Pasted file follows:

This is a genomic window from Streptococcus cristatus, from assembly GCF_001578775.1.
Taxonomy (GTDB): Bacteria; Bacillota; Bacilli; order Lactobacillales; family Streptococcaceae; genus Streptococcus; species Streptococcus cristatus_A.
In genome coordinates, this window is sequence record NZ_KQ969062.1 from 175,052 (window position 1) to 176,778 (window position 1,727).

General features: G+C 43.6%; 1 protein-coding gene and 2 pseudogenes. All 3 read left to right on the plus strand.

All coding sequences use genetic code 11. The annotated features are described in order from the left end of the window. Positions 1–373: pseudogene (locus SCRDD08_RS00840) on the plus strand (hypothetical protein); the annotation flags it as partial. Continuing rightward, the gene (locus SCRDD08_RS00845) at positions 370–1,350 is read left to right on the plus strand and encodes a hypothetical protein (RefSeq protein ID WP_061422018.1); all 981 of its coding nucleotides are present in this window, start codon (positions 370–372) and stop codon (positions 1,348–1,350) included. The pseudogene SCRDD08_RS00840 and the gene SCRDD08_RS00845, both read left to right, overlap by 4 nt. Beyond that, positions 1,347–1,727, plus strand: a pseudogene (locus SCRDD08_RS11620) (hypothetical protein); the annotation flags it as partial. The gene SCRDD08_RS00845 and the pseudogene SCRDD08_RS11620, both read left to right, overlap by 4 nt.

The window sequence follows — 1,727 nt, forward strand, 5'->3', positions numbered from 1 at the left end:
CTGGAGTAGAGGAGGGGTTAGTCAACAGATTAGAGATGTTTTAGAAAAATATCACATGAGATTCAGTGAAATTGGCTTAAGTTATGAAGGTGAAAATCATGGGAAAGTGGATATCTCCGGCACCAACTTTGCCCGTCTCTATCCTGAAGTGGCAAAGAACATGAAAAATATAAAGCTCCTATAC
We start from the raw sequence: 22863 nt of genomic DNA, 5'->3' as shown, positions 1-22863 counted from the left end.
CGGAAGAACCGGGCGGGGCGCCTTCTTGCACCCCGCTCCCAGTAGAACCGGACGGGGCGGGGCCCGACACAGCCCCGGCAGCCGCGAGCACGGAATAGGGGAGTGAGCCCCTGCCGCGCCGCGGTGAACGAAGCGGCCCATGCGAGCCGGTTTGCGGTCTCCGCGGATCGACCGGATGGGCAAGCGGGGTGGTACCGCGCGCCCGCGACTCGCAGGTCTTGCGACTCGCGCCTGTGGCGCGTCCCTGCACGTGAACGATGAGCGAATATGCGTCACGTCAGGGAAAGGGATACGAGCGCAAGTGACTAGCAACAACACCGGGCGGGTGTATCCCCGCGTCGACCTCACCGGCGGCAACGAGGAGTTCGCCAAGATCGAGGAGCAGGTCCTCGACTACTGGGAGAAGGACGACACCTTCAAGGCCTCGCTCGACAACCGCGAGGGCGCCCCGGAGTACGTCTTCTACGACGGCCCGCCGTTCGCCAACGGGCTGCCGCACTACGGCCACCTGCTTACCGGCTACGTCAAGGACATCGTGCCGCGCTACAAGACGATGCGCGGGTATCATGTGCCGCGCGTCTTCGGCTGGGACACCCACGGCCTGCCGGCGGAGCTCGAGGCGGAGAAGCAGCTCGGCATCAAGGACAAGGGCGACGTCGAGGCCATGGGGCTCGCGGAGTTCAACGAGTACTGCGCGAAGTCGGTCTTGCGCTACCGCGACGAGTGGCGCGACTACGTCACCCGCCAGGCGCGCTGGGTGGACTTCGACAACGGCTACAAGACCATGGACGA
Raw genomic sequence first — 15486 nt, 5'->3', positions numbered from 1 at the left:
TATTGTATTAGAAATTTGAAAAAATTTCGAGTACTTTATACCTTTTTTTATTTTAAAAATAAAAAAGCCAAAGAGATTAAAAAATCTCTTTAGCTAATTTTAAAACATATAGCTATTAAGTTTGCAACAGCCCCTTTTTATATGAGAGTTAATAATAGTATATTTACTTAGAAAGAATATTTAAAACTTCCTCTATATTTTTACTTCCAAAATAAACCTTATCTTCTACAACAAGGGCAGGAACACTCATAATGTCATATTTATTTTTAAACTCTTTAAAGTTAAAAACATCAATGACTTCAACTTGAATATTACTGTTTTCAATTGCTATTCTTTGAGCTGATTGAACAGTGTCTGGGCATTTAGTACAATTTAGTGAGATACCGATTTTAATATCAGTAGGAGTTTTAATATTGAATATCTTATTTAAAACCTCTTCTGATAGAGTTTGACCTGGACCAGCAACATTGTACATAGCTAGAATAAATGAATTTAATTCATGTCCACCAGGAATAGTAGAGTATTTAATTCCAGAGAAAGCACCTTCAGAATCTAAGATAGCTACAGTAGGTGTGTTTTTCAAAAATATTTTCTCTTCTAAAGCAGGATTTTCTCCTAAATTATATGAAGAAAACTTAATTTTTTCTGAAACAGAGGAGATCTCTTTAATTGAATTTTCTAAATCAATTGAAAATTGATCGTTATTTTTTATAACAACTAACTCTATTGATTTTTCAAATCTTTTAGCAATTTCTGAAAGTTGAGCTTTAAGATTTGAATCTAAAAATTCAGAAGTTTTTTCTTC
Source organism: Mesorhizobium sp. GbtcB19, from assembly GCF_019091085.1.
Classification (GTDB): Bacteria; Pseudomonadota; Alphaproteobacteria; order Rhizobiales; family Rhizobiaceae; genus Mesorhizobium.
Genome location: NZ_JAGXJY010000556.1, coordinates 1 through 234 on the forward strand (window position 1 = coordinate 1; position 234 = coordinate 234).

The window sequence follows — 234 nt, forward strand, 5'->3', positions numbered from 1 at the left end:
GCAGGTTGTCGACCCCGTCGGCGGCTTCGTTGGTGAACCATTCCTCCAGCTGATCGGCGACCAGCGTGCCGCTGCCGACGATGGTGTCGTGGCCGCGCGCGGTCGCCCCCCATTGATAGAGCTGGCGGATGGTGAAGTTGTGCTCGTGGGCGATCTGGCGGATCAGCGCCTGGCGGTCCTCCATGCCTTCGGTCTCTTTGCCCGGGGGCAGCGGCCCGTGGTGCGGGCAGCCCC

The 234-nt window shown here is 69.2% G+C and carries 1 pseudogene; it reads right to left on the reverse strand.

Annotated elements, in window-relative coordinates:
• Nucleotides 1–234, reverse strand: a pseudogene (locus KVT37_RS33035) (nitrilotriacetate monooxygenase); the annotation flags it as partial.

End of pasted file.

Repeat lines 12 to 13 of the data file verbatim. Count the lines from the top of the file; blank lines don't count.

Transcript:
Source organism: Mesorhizobium sp. GbtcB19, from assembly GCF_019091085.1.
Classification (GTDB): Bacteria; Pseudomonadota; Alphaproteobacteria; order Rhizobiales; family Rhizobiaceae; genus Mesorhizobium.